Natural Foods Merchandiser

European Studies Link Kava To Liver Damage

Kava kava has come under scrutiny in Europe, Canada and the United States after the German government published studies on the herb's potentially hazardous effects on the liver.

In November, Germany's Federal Institute for Drugs and Medical Development (BfArM) reported 24 recent kava-related cases of liver damage, including one death. BfArM asked kava manufacturers to respond to the reports and stated that licenses to market the herb could be withdrawn.

Pharmaceutical giant Merck KGaA, based in Bonn, Germany, responded by pulling two kava-based products, Kytta-Kava and Kavadura, from German pharmacy shelves, despite other manufacturers' trust in the safety of this pepper plant known for its calming properties. Merck did, however, assert there have been no adverse effects from consumption of its products. Merck's annual kava sales in 2000 totaled about $443,000—a miniscule amount compared to its annual overall sales of $5.9 billion. U.S. kava sales in 2000 exceeded $30 million, reports the American Botanical Council in Austin, Texas.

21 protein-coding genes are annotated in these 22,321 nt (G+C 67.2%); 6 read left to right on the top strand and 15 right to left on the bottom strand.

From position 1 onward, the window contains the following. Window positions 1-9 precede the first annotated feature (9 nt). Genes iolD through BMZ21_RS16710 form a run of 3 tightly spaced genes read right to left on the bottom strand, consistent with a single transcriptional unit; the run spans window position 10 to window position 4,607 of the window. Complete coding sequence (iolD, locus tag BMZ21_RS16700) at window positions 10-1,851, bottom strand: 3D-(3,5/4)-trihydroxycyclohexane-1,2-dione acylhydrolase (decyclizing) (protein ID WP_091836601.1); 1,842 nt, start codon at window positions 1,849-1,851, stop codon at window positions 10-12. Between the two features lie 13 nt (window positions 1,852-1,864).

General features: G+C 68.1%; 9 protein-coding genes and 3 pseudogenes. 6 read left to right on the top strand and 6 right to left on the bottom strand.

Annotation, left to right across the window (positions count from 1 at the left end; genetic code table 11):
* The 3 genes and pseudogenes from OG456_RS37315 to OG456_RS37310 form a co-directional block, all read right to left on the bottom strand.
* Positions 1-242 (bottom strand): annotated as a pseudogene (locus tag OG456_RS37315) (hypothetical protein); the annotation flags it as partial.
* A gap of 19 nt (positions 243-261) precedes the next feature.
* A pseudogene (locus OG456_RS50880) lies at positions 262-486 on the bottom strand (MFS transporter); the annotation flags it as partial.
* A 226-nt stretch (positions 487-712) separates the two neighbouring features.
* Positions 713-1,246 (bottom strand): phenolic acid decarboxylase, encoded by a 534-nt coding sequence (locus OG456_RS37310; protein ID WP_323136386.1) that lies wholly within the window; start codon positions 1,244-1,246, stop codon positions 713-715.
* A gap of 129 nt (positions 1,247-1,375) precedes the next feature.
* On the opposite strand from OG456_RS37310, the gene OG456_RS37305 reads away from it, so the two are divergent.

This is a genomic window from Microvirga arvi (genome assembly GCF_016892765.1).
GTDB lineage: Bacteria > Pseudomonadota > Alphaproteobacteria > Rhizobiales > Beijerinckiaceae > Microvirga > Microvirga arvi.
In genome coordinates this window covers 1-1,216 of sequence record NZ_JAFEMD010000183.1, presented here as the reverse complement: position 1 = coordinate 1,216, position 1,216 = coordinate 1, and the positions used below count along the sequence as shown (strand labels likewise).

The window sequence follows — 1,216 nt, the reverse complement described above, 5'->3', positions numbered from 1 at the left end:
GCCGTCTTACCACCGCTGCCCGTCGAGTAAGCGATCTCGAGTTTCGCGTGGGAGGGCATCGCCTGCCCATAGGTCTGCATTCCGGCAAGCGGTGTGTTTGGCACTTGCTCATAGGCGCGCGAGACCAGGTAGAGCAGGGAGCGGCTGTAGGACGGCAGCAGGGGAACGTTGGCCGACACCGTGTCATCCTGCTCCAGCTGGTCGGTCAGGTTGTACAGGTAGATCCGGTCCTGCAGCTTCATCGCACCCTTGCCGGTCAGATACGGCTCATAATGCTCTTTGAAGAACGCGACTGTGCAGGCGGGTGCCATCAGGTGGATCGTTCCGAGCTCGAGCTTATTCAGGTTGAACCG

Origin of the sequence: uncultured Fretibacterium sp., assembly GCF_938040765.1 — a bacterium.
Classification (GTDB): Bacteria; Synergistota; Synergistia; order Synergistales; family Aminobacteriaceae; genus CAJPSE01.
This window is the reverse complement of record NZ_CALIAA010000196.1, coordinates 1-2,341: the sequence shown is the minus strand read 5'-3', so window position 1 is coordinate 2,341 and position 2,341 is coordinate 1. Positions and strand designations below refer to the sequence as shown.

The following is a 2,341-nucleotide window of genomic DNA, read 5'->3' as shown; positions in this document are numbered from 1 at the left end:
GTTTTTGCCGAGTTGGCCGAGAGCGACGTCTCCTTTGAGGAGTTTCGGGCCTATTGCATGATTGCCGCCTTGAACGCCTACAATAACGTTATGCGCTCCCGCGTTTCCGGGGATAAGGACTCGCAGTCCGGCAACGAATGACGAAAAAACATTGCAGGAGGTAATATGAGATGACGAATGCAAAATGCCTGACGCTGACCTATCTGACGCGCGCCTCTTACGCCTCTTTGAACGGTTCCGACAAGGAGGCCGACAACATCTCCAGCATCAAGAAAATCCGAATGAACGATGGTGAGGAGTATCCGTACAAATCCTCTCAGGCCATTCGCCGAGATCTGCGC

Mark Blumenthal, executive director of the ABC, said that the German government is considering withdrawing the herb, "because kava is not approved as a herbal drug by the same standards as conventional drugs, the perception of its risk is increased because its benefits are not as strongly documented as [with] conventional drugs."

Although the German authority will not decide the herb's status until early 2002, the industry alert has already resulted in the ban of kava product sales in France and the suspension of sales in England.

"As a precautionary measure, we have asked all retailers and manufacturers to withdraw kava from sale," says Maurice Hanssen, director of the U.K.-based Council for Responsible Nutrition.

Despite the withdrawal, Hanssen is optimistic that the product will soon be back on the shelves, noting, "The German dosage seems incredibly high compared to other parts of the world." He says the situation is a result of unsubstantiated or inappropriate scientific evidence presented to authorities.